The first American outpost in space: “Skylab” started 50 years ago


The first problems came just 63 seconds after takeoff. A meteor shield deployed, ripping through the resistance, taking one solar panel with it and damaging another. This is how “Skylab”, the first American outpost in space, arrived in space on May 14, 1973 – exactly 50 years ago – from the Cape Canaveral spaceport aboard a Saturn 5 rocket, but was badly damaged.

The first crew consisted of Pete Conrad, Paul Weitz and Joseph Kerwin. The three started a few days later for “Skylab” and first had to do “huge DIY repair work” on the space station, according to US space agency Nasa, which the 50th anniversary of the launch wants to celebrate with an event in Houston, Texas.

The mission, which cost about 2.6 billion dollars, actually had to be comfortable for the astronauts: the tube, about 36 meters long and almost seven meters wide, offered a shower, a small collection of books, a dartboard, machines for fitness and comfortable beds. The food – with a window overlooking the land – included cornflakes, bread, soup, vegetables, fruit, meat and even lobster.

First, however, the astronauts had to secure electrical power and insulate the station from heat and cold after NASA largely stabilized “Skylab’s” course after startup problems. After the 80-ton “Skylab” was successfully repaired, scientific work could begin. The three crews, each made up of three, carried out hundreds of experiments, spending 28, then 59 and finally 84 days aboard the “Skylab”. Astronauts have mainly worked on solar radiation, earth observation, weightlessness and biomedicine.

A view of Skylab in Earth orbit taken from Skylab 4’s Command and Service Module (CSM) during the CSM’s final orbit before returning home; recorded February 8, 1974.

(Image: NASA (Crew of Skylab 4), public domain, via Wikimedia Commons)

The astronauts also observed two spiders named ‘Arabella’ and ‘Anita’ – to find out if they too spin webs without gravity. A student from the US state of Massachusetts devised the experiment and NASA approved it. “They’ve happily monopolized some of our time,” said astronaut Owen Garriott, part of Skylab’s second crew. once during an interview. “You can’t be glued to the telescope 16 hours a day.” Spiders made webs, albeit with much finer threads than on Earth, and landed like the first spiders in space in the Guinness Book of Records.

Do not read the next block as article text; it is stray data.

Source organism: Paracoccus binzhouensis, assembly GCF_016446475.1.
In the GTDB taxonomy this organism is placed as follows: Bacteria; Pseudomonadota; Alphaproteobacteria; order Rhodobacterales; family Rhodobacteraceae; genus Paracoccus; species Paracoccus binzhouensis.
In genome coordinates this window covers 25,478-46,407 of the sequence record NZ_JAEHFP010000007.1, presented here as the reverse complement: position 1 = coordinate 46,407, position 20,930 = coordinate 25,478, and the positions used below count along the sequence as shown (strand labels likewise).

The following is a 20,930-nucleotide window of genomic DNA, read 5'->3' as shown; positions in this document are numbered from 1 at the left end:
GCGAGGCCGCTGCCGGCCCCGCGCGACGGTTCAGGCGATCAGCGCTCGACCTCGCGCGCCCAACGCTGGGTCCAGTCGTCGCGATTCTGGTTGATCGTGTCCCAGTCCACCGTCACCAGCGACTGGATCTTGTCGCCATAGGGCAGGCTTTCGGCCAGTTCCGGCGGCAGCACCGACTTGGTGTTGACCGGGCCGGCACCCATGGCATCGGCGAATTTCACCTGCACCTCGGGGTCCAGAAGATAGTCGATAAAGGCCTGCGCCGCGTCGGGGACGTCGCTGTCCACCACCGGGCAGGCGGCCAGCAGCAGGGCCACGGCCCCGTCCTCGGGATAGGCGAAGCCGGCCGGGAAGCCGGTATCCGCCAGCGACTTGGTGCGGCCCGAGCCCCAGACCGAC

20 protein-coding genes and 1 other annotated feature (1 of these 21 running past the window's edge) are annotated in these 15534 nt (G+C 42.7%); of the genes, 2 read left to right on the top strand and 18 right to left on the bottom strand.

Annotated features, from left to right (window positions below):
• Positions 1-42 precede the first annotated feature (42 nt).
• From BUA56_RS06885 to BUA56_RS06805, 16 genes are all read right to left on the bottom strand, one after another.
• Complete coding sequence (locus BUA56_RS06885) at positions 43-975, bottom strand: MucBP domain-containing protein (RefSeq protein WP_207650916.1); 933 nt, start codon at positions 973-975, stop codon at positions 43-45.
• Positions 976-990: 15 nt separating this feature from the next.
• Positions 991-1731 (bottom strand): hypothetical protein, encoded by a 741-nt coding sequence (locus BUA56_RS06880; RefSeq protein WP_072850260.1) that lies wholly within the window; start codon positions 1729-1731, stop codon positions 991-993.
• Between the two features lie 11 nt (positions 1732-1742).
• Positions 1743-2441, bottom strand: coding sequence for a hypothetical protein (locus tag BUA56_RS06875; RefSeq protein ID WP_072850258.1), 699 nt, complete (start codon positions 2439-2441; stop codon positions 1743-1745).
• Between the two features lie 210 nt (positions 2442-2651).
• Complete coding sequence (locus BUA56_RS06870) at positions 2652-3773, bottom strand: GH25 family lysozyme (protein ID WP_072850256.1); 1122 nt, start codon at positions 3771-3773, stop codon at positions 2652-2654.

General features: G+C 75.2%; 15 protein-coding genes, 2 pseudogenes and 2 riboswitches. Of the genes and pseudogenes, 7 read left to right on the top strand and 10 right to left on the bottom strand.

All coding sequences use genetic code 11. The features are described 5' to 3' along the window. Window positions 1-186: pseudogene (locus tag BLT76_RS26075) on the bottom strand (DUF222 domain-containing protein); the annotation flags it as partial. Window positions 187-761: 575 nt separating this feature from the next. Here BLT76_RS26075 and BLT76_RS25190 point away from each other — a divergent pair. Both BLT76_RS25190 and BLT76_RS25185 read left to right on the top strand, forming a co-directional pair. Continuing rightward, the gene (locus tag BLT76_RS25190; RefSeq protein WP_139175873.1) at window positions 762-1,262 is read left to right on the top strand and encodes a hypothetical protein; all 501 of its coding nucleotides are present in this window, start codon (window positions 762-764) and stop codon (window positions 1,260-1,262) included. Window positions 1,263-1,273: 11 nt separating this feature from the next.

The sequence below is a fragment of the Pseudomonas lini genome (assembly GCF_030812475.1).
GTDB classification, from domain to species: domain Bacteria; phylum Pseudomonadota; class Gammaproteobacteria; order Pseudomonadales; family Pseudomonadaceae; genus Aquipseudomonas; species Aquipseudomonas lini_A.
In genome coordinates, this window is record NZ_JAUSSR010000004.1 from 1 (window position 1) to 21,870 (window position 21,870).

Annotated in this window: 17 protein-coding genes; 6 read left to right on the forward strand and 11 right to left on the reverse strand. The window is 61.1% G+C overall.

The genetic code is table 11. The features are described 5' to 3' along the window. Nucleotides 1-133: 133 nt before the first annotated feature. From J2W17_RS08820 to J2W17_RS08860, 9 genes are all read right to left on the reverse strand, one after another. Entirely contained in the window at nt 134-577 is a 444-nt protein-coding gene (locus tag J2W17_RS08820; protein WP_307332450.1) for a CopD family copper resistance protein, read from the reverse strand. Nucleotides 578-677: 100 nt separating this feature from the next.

In February 1974 the third and last crew left ‘Skylab’. In reality, the station was expected to remain in orbit for several more years, but NASA’s financial problems and unusually strong solar activity prevented this. In July 1978, the Sky Laboratory crashed in a sparsely populated area in Australia .

The “Skylab” was created in the space race with the former Soviet Union. The first Soviet space station of the “Salyut” program had already been launched on Al two years earlier. The sky laboratory “Skylab” was the American answer to “Salyut” – at an altitude of 435 kilometers. Subsequently, the Soviet Union sent the space station “Mir”, before the first – and still ongoing – joint project was born in 1998: the International Space Station ISS, on which German astronauts such as Alexander Gerst and Matthias Maurer were stationed.

The construction of commercial space stations is currently being planned in many locations – and there is much discussion about the future of the ISS, not least due to tensions between Russia and the West over the war in Ukraine. After Moscow actually announced an exit for 2024, the Russian space agency Roskosmos has now confirmed further participation until 2028.

“Skylab” was one of the foundations of the ISS, says ISS scientist Julie Robinson. “We owe so much to the pioneer crews, ground teams and scientists who pioneered the trail. Skylab helped us define the problems of long-term spaceflight and the ISS is now solving them one by one.”

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